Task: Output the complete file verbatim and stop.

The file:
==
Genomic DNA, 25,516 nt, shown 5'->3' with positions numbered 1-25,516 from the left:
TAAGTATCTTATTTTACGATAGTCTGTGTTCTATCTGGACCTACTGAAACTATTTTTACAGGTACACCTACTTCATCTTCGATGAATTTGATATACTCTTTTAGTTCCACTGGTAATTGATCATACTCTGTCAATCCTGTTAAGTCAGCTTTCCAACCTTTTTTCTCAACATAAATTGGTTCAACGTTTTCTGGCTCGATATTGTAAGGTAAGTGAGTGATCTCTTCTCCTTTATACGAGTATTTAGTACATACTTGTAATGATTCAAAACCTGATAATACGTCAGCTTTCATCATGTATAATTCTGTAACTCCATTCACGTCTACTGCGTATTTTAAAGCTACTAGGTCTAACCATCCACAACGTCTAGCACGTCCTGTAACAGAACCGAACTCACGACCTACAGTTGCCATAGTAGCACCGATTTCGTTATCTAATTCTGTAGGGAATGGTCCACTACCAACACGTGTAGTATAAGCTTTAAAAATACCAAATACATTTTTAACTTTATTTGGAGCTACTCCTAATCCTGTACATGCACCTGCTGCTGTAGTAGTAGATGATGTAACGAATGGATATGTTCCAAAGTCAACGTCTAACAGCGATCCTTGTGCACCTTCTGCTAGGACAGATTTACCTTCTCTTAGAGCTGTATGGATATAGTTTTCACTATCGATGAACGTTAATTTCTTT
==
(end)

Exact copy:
Genomic DNA, 25,516 nt, shown 5'->3' with positions numbered 1-25,516 from the left:
TAAGTATCTTATTTTACGATAGTCTGTGTTCTATCTGGACCTACTGAAACTATTTTTACAGGTACACCTACTTCATCTTCGATGAATTTGATATACTCTTTTAGTTCCACTGGTAATTGATCATACTCTGTCAATCCTGTTAAGTCAGCTTTCCAACCTTTTTTCTCAACATAAATTGGTTCAACGTTTTCTGGCTCGATATTGTAAGGTAAGTGAGTGATCTCTTCTCCTTTATACGAGTATTTAGTACATACTTGTAATGATTCAAAACCTGATAATACGTCAGCTTTCATCATGTATAATTCTGTAACTCCATTCACGTCTACTGCGTATTTTAAAGCTACTAGGTCTAACCATCCACAACGTCTAGCACGTCCTGTAACAGAACCGAACTCACGACCTACAGTTGCCATAGTAGCACCGATTTCGTTATCTAATTCTGTAGGGAATGGTCCACTACCAACACGTGTAGTATAAGCTTTAAAAATACCAAATACATTTTTAACTTTATTTGGAGCTACTCCTAATCCTGTACATGCACCTGCTGCTGTAGTAGTAGATGATGTAACGAATGGATATGTTCCAAAGTCAACGTCTAACAGCGATCCTTGTGCACCTTCTGCTAGGACAGATTTACCTTCTCTTAGAGCTGTATGGATATAGTTTTCACTATCGATGAACGTTAATTTCTTT